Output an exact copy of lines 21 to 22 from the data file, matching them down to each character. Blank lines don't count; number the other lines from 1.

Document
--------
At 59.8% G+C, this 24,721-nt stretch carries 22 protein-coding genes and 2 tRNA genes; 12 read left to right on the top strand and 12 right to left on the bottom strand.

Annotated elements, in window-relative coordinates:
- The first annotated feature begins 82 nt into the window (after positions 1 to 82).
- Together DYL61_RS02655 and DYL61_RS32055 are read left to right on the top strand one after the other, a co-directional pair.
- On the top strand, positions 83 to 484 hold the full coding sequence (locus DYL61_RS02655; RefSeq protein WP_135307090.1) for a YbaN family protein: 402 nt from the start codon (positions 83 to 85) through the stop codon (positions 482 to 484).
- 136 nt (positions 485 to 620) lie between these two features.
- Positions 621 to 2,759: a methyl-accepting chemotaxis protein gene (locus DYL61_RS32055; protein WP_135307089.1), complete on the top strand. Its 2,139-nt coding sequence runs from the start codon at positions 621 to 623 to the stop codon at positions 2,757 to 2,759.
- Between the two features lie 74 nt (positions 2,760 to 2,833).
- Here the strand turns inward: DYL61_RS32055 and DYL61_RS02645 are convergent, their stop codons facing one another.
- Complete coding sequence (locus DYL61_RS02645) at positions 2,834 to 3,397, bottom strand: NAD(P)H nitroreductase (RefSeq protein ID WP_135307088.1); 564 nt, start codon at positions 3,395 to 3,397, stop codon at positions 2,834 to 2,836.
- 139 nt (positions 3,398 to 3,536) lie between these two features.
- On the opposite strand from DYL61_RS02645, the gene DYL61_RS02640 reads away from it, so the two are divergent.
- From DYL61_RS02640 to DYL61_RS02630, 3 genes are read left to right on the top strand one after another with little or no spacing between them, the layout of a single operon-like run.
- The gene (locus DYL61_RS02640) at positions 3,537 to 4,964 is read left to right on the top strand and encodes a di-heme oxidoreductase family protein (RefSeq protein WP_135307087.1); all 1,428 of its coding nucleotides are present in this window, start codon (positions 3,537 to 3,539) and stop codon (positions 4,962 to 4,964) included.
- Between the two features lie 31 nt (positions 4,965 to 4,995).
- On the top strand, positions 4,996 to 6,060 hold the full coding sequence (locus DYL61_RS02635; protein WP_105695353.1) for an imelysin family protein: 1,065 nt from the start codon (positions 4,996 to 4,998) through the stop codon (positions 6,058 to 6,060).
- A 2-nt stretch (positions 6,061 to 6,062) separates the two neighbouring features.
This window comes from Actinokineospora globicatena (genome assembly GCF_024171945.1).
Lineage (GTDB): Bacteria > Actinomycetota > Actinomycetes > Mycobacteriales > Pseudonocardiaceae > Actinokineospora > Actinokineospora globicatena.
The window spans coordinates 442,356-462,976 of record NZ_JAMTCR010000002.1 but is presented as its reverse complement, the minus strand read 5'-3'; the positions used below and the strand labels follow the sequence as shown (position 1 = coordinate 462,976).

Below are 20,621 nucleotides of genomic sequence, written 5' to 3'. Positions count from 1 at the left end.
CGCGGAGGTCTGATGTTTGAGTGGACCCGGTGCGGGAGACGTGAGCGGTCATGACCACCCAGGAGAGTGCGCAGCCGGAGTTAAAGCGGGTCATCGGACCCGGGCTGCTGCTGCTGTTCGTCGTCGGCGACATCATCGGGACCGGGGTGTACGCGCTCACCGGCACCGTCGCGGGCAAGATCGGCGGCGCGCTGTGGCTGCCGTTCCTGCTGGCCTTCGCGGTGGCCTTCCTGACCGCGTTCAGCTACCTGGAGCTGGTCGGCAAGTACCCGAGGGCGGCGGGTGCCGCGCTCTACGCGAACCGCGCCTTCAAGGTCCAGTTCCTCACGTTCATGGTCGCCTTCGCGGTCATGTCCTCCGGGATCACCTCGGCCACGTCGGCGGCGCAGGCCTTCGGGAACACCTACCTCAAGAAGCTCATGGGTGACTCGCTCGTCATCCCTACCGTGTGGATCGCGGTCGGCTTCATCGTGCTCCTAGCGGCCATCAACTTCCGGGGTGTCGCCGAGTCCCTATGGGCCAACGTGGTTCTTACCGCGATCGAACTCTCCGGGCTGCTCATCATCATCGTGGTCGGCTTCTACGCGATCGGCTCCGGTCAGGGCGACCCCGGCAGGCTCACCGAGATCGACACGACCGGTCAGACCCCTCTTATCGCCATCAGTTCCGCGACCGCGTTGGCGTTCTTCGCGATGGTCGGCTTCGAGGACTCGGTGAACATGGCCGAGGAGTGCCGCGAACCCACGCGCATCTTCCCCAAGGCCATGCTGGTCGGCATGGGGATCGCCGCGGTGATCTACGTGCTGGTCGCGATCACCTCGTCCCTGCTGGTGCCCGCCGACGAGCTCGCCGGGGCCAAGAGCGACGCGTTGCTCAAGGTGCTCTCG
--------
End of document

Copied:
Below are 20,621 nucleotides of genomic sequence, written 5' to 3'. Positions count from 1 at the left end.
CGCGGAGGTCTGATGTTTGAGTGGACCCGGTGCGGGAGACGTGAGCGGTCATGACCACCCAGGAGAGTGCGCAGCCGGAGTTAAAGCGGGTCATCGGACCCGGGCTGCTGCTGCTGTTCGTCGTCGGCGACATCATCGGGACCGGGGTGTACGCGCTCACCGGCACCGTCGCGGGCAAGATCGGCGGCGCGCTGTGGCTGCCGTTCCTGCTGGCCTTCGCGGTGGCCTTCCTGACCGCGTTCAGCTACCTGGAGCTGGTCGGCAAGTACCCGAGGGCGGCGGGTGCCGCGCTCTACGCGAACCGCGCCTTCAAGGTCCAGTTCCTCACGTTCATGGTCGCCTTCGCGGTCATGTCCTCCGGGATCACCTCGGCCACGTCGGCGGCGCAGGCCTTCGGGAACACCTACCTCAAGAAGCTCATGGGTGACTCGCTCGTCATCCCTACCGTGTGGATCGCGGTCGGCTTCATCGTGCTCCTAGCGGCCATCAACTTCCGGGGTGTCGCCGAGTCCCTATGGGCCAACGTGGTTCTTACCGCGATCGAACTCTCCGGGCTGCTCATCATCATCGTGGTCGGCTTCTACGCGATCGGCTCCGGTCAGGGCGACCCCGGCAGGCTCACCGAGATCGACACGACCGGTCAGACCCCTCTTATCGCCATCAGTTCCGCGACCGCGTTGGCGTTCTTCGCGATGGTCGGCTTCGAGGACTCGGTGAACATGGCCGAGGAGTGCCGCGAACCCACGCGCATCTTCCCCAAGGCCATGCTGGTCGGCATGGGGATCGCCGCGGTGATCTACGTGCTGGTCGCGATCACCTCGTCCCTGCTGGTGCCCGCCGACGAGCTCGCCGGGGCCAAGAGCGACGCGTTGCTCAAGGTGCTCTCG